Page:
- The Washington Times - Thursday, September 27, 2001

A killer tornado that sliced through Prince George's County, Md. on Monday night caused about $16.5 million worth of damage, excluding damage on the University of Maryland at College Park campus, county fire officials said yesterday.
Fire department spokesman Chauncey Bowers released the preliminary estimate yesterday, saying that 861 homes, 560 vehicles and 23 businesses countywide were damaged Monday.
Much of the devastation was centered around College Park, where the twister killed two sisters attending the university, but Mr. Bowers said the on-campus damage estimate will be released by the state.
Officials in Howard County, where the tornado also caused extensive destruction, were assessing the damage yesterday. Officials with the Federal Emergency Management Agency (FEMA) and the Maryland Emergency Management Agency also were assessing damage yesterday, said MEMA spokesman Quentin Banks.
"With this much damage, these assessments could go into the weekend, and it is possible that the state will be able to cover it, but the National Weather Service told us that the tornado left a line of destruction at least 45 miles long," Mr. Banks said.
Aides of U.S. Rep. Steny H. Hoyer, Maryland Democrat, said his office expects MEMA to forward an application for federal aid to Gov. Parris N. Glendening, who declared parts of Mr. Hoyer's district a disaster area Monday night.
There was some concern that federal disaster aid funds would be tapped out after covering the cost of damage wrought by terrorist attacks in New York and at the Pentagon, even with Congress' $40 billion emergency aid appropriation. But officials said federal funds would be made available in times of need.
"Looking at past history, the federal government has never failed the American people when it comes to disaster relief," said Christi Harlan, a FEMA spokeswoman.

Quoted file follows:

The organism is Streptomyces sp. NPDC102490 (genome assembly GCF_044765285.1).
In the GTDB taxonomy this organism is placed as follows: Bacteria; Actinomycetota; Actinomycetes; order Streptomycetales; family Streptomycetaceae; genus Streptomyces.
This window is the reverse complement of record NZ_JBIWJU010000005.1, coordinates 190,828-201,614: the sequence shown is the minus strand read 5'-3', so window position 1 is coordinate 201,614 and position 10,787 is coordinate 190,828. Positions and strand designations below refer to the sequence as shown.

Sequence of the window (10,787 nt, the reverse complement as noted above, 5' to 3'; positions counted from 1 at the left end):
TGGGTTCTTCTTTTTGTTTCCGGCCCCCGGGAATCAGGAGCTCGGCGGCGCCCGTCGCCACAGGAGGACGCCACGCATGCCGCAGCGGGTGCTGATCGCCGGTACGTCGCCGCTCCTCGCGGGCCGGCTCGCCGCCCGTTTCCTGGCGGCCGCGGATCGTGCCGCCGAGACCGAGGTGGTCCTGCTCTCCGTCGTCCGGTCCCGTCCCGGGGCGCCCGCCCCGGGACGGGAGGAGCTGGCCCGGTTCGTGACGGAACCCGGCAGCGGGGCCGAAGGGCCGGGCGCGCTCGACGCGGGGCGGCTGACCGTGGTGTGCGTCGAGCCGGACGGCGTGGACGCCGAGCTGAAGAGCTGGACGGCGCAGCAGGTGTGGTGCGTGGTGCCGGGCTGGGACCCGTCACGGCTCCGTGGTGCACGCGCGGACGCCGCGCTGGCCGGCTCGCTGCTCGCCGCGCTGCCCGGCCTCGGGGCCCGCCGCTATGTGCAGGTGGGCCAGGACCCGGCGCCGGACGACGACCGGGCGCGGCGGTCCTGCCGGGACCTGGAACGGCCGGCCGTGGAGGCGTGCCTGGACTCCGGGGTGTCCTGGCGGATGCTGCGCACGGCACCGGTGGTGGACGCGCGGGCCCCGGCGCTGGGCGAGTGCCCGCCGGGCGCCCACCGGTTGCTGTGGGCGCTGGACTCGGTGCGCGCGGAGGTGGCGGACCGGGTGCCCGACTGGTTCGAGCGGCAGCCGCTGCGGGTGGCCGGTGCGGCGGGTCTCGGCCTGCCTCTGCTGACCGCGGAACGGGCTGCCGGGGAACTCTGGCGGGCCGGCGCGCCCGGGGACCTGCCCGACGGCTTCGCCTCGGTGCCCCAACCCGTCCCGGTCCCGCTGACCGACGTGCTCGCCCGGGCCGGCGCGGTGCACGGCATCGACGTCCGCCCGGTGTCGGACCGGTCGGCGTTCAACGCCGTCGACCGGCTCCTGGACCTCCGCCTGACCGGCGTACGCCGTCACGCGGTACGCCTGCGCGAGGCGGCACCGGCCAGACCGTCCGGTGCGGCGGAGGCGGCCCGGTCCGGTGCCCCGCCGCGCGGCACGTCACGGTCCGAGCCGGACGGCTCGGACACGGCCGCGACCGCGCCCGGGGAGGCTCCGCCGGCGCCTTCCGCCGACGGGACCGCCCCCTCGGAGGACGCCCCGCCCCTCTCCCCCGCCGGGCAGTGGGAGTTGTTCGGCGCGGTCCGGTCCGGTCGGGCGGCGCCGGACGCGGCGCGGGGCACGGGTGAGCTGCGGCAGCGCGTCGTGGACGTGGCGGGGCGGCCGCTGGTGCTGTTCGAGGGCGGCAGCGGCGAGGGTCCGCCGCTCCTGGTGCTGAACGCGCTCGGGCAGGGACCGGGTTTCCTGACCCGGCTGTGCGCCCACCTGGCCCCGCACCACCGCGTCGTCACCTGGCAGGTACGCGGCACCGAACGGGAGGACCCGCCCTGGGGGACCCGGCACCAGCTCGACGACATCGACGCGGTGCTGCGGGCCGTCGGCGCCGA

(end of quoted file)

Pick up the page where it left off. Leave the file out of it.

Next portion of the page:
However, the agency is thin on manpower in this region, and agents from other regions would have to be brought in if Mr. Glendening decides to request aid, officials said.
"There is no doubt that we are stretched thin in terms of manpower dealing with the damage from the terrorist attacks. So we will rely on some of our staff in the West, where there are fewer disasters right now, to come in and handle the tornado" said Ross Fredenburg, a FEMA spokesman for the Mid-Atlantic region.
Most of the tornado destruction occurred in College Park, Laurel and Beltsville, but extensive damage was also recorded in areas as far north as Columbia.
Work crews continued to clean up yesterday, removing debris, cutting down weak tree limbs and removing partially uprooted trees.
Utility crews restored electricity to nearly all the remaining 400 customers by yesterday evening, but some will remain without power until today . More than 40 homes in Beltsville, College Park and Laurel could need entire electrical systems replaced before the Potomac Electric Power Co. can safely restore power. In some instances, power meters were ripped from homes.
"It was total devastation out there. We had to repair that entire infrastructure we had more than 100 poles down," said Pepco spokesman Bob Dobkin.
Pepco is urging anyone experiencing electrical failure to call in to the hot line 877/PEPCO-62.
Guy Taylor contributed to this article, which is based in part on wire service reports.

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